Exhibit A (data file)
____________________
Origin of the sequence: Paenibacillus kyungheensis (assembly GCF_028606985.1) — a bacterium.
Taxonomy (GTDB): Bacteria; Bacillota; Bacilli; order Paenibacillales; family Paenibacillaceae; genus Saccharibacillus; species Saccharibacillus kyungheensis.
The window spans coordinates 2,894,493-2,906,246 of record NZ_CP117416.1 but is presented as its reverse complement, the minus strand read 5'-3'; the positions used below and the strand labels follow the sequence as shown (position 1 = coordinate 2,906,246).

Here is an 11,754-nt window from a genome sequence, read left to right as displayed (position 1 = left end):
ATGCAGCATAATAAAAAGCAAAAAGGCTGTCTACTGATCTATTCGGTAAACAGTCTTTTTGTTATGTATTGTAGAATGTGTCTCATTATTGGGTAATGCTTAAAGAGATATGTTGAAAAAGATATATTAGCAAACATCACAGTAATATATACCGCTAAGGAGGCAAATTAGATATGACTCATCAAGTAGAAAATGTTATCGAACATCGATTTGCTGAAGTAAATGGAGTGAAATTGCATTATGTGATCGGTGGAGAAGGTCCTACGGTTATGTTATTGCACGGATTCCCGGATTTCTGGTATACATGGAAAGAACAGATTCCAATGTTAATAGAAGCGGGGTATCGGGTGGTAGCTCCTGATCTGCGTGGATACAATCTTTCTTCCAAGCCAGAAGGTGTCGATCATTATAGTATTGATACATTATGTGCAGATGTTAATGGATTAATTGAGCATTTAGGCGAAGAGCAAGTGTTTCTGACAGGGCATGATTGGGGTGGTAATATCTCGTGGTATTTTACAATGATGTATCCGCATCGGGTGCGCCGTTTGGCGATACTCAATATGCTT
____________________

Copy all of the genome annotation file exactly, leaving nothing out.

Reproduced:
Origin of the sequence: Paenibacillus kyungheensis (assembly GCF_028606985.1) — a bacterium.
Taxonomy (GTDB): Bacteria; Bacillota; Bacilli; order Paenibacillales; family Paenibacillaceae; genus Saccharibacillus; species Saccharibacillus kyungheensis.
The window spans coordinates 2,894,493-2,906,246 of record NZ_CP117416.1 but is presented as its reverse complement, the minus strand read 5'-3'; the positions used below and the strand labels follow the sequence as shown (position 1 = coordinate 2,906,246).

Here is an 11,754-nt window from a genome sequence, read left to right as displayed (position 1 = left end):
ATGCAGCATAATAAAAAGCAAAAAGGCTGTCTACTGATCTATTCGGTAAACAGTCTTTTTGTTATGTATTGTAGAATGTGTCTCATTATTGGGTAATGCTTAAAGAGATATGTTGAAAAAGATATATTAGCAAACATCACAGTAATATATACCGCTAAGGAGGCAAATTAGATATGACTCATCAAGTAGAAAATGTTATCGAACATCGATTTGCTGAAGTAAATGGAGTGAAATTGCATTATGTGATCGGTGGAGAAGGTCCTACGGTTATGTTATTGCACGGATTCCCGGATTTCTGGTATACATGGAAAGAACAGATTCCAATGTTAATAGAAGCGGGGTATCGGGTGGTAGCTCCTGATCTGCGTGGATACAATCTTTCTTCCAAGCCAGAAGGTGTCGATCATTATAGTATTGATACATTATGTGCAGATGTTAATGGATTAATTGAGCATTTAGGCGAAGAGCAAGTGTTTCTGACAGGGCATGATTGGGGTGGTAATATCTCGTGGTATTTTACAATGATGTATCCGCATCGGGTGCGCCGTTTGGCGATACTCAATATGCTT